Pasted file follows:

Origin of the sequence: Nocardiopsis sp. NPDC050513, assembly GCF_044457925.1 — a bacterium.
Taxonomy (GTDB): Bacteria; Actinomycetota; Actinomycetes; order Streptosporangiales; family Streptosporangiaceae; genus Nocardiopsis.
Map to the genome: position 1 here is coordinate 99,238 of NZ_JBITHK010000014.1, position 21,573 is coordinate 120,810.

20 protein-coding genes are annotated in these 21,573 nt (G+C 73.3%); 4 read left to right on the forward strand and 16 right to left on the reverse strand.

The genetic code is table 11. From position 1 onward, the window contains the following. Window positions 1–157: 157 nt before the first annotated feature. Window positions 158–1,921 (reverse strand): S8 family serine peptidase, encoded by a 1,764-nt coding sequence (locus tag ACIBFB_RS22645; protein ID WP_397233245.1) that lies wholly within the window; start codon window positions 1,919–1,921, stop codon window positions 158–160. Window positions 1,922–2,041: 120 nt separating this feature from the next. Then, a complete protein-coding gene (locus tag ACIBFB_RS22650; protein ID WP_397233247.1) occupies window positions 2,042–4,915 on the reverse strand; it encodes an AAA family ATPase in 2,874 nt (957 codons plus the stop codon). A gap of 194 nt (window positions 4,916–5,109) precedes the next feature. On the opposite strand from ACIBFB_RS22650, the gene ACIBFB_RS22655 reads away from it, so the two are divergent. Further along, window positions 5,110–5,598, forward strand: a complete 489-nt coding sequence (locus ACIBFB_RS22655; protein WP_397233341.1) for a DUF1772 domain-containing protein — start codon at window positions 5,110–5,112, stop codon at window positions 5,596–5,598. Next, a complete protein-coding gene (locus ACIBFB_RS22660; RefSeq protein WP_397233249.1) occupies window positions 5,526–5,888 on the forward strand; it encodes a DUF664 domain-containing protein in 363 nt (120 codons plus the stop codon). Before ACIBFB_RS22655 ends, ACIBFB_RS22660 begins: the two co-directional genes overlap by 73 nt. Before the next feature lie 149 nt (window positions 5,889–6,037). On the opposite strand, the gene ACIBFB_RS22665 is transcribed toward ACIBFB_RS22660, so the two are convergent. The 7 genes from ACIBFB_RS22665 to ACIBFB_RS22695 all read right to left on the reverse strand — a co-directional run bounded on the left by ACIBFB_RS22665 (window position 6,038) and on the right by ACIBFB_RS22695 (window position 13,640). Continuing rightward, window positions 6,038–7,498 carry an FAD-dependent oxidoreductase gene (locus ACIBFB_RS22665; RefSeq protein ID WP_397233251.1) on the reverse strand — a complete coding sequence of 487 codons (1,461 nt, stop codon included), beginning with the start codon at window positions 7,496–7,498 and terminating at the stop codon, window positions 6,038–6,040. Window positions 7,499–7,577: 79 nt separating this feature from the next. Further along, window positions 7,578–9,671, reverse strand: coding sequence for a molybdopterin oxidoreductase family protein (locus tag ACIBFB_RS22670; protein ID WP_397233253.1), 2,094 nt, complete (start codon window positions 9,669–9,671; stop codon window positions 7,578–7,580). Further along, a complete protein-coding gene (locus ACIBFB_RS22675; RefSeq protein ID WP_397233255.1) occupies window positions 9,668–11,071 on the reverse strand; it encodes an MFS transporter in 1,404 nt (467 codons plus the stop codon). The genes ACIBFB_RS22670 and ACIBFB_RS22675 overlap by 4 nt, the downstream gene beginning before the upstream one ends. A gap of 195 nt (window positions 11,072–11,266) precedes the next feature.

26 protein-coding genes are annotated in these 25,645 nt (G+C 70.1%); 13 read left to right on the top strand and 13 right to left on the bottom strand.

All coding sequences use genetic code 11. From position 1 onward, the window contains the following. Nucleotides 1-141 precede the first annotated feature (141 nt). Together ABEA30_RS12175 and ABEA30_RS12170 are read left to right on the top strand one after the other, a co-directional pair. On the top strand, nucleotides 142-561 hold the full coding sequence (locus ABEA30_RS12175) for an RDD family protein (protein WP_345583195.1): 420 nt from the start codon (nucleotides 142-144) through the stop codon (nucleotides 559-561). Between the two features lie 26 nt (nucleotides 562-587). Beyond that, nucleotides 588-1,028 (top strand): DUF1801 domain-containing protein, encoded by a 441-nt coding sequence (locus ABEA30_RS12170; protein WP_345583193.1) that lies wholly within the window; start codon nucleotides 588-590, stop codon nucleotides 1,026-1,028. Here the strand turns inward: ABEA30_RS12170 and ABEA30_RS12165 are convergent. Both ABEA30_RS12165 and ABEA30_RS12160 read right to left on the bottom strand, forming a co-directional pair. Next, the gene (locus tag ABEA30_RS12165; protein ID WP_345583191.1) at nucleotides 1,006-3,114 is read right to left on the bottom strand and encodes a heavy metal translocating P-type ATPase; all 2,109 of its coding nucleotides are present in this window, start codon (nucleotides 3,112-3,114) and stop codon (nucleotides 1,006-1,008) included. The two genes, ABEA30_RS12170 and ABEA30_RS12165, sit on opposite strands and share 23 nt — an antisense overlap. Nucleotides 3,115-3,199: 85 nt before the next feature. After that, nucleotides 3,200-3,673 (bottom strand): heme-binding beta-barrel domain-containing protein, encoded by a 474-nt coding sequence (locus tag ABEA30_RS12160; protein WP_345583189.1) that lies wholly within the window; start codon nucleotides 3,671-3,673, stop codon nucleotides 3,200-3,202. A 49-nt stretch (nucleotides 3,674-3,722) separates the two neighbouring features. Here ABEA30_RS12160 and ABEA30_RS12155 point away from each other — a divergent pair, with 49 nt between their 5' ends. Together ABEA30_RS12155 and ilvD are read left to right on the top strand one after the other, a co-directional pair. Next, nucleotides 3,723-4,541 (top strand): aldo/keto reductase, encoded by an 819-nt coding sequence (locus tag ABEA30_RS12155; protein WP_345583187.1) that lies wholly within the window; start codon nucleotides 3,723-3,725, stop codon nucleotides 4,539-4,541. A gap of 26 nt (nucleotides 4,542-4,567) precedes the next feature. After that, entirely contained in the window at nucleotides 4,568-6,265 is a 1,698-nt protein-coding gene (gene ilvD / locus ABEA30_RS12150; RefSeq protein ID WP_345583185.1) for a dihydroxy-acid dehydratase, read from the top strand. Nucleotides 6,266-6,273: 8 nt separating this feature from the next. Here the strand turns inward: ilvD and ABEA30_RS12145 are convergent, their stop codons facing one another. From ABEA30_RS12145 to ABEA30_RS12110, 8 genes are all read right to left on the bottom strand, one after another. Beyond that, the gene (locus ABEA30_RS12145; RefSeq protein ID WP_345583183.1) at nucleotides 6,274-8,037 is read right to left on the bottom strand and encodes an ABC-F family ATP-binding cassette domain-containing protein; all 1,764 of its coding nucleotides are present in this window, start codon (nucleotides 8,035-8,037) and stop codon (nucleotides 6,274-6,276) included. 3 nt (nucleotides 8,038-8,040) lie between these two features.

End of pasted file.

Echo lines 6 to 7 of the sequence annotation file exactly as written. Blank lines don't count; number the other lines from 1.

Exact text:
26 protein-coding genes are annotated in these 25,645 nt (G+C 70.1%); 13 read left to right on the top strand and 13 right to left on the bottom strand.

All coding sequences use genetic code 11. From position 1 onward, the window contains the following. Nucleotides 1-141 precede the first annotated feature (141 nt). Together ABEA30_RS12175 and ABEA30_RS12170 are read left to right on the top strand one after the other, a co-directional pair. On the top strand, nucleotides 142-561 hold the full coding sequence (locus ABEA30_RS12175) for an RDD family protein (protein WP_345583195.1): 420 nt from the start codon (nucleotides 142-144) through the stop codon (nucleotides 559-561). Between the two features lie 26 nt (nucleotides 562-587). Beyond that, nucleotides 588-1,028 (top strand): DUF1801 domain-containing protein, encoded by a 441-nt coding sequence (locus ABEA30_RS12170; protein WP_345583193.1) that lies wholly within the window; start codon nucleotides 588-590, stop codon nucleotides 1,026-1,028. Here the strand turns inward: ABEA30_RS12170 and ABEA30_RS12165 are convergent. Both ABEA30_RS12165 and ABEA30_RS12160 read right to left on the bottom strand, forming a co-directional pair. Next, the gene (locus tag ABEA30_RS12165; protein ID WP_345583191.1) at nucleotides 1,006-3,114 is read right to left on the bottom strand and encodes a heavy metal translocating P-type ATPase; all 2,109 of its coding nucleotides are present in this window, start codon (nucleotides 3,112-3,114) and stop codon (nucleotides 1,006-1,008) included. The two genes, ABEA30_RS12170 and ABEA30_RS12165, sit on opposite strands and share 23 nt — an antisense overlap. Nucleotides 3,115-3,199: 85 nt before the next feature. After that, nucleotides 3,200-3,673 (bottom strand): heme-binding beta-barrel domain-containing protein, encoded by a 474-nt coding sequence (locus tag ABEA30_RS12160; protein WP_345583189.1) that lies wholly within the window; start codon nucleotides 3,671-3,673, stop codon nucleotides 3,200-3,202. A 49-nt stretch (nucleotides 3,674-3,722) separates the two neighbouring features. Here ABEA30_RS12160 and ABEA30_RS12155 point away from each other — a divergent pair, with 49 nt between their 5' ends. Together ABEA30_RS12155 and ilvD are read left to right on the top strand one after the other, a co-directional pair. Next, nucleotides 3,723-4,541 (top strand): aldo/keto reductase, encoded by an 819-nt coding sequence (locus tag ABEA30_RS12155; protein WP_345583187.1) that lies wholly within the window; start codon nucleotides 3,723-3,725, stop codon nucleotides 4,539-4,541. A gap of 26 nt (nucleotides 4,542-4,567) precedes the next feature. After that, entirely contained in the window at nucleotides 4,568-6,265 is a 1,698-nt protein-coding gene (gene ilvD / locus ABEA30_RS12150; RefSeq protein ID WP_345583185.1) for a dihydroxy-acid dehydratase, read from the top strand. Nucleotides 6,266-6,273: 8 nt separating this feature from the next. Here the strand turns inward: ilvD and ABEA30_RS12145 are convergent, their stop codons facing one another. From ABEA30_RS12145 to ABEA30_RS12110, 8 genes are all read right to left on the bottom strand, one after another. Beyond that, the gene (locus ABEA30_RS12145; RefSeq protein ID WP_345583183.1) at nucleotides 6,274-8,037 is read right to left on the bottom strand and encodes an ABC-F family ATP-binding cassette domain-containing protein; all 1,764 of its coding nucleotides are present in this window, start codon (nucleotides 8,035-8,037) and stop codon (nucleotides 6,274-6,276) included. 3 nt (nucleotides 8,038-8,040) lie between these two features.